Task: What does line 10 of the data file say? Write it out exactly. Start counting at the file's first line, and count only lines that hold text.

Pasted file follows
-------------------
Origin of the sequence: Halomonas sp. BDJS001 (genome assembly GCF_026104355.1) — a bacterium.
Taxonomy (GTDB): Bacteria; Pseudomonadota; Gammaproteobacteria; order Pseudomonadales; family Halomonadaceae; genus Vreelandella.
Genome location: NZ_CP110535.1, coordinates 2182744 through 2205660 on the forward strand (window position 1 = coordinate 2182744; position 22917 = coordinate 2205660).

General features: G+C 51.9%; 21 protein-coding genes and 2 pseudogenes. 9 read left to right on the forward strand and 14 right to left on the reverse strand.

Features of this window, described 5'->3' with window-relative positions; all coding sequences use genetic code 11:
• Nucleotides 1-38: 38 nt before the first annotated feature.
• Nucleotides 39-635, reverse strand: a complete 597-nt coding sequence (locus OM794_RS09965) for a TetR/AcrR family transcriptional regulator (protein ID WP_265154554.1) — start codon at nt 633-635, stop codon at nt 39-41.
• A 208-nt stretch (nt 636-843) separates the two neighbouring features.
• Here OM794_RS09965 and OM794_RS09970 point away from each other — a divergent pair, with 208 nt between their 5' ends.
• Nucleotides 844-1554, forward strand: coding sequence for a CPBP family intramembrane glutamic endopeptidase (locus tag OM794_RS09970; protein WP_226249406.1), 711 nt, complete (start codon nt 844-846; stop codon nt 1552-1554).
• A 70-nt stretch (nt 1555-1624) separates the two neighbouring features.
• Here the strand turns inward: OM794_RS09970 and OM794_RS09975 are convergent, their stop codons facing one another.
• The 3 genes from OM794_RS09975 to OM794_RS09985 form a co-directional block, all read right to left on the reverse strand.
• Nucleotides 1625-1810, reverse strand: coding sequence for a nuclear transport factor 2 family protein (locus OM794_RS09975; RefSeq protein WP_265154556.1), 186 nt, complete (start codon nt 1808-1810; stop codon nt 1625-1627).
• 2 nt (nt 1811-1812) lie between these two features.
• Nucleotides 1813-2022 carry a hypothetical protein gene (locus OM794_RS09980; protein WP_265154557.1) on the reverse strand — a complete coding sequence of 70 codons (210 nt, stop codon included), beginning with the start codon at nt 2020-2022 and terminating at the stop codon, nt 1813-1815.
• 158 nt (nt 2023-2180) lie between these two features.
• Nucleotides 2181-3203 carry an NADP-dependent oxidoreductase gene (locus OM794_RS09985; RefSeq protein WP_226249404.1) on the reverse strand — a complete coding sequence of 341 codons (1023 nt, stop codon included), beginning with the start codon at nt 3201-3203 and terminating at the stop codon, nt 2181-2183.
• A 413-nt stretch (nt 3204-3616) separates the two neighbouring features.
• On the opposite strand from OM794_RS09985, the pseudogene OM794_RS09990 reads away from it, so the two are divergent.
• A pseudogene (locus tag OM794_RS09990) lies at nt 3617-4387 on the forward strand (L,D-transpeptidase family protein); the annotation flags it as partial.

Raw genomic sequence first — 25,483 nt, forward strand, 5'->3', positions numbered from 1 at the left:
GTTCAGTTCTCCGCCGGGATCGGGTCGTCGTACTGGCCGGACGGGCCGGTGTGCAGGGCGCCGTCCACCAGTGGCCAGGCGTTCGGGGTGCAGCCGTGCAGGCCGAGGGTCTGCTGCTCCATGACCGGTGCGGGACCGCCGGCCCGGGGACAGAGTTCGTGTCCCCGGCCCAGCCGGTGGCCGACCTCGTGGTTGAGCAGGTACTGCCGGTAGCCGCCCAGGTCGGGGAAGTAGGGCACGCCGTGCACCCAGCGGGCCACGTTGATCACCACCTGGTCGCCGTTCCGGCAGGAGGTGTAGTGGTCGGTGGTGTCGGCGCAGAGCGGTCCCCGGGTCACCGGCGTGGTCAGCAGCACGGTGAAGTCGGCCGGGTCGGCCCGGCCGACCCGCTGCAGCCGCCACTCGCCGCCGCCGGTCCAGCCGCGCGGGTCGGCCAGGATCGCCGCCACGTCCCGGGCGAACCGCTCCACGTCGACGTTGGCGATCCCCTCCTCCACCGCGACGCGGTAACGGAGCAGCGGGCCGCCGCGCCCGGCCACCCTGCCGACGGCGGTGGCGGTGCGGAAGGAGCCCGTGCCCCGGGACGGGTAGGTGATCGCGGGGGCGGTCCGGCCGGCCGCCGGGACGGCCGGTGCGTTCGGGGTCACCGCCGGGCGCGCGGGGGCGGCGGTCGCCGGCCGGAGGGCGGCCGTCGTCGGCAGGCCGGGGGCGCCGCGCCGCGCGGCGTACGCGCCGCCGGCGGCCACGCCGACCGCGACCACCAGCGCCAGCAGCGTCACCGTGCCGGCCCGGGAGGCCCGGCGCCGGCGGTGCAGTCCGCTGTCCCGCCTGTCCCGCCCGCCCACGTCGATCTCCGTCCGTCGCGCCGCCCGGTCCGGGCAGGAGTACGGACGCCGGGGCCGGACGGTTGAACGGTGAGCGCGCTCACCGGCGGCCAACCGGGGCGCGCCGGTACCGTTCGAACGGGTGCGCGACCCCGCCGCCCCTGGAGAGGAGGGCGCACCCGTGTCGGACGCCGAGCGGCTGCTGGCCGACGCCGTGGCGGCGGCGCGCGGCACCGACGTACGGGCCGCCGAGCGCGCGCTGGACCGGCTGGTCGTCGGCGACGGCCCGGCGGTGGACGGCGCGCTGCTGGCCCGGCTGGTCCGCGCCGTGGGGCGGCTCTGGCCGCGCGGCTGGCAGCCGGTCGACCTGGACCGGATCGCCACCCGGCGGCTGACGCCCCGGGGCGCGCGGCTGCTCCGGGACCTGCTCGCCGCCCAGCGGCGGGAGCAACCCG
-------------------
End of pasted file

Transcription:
• Nucleotides 844-1554, forward strand: coding sequence for a CPBP family intramembrane glutamic endopeptidase (locus tag OM794_RS09970; protein WP_226249406.1), 711 nt, complete (start codon nt 844-846; stop codon nt 1552-1554).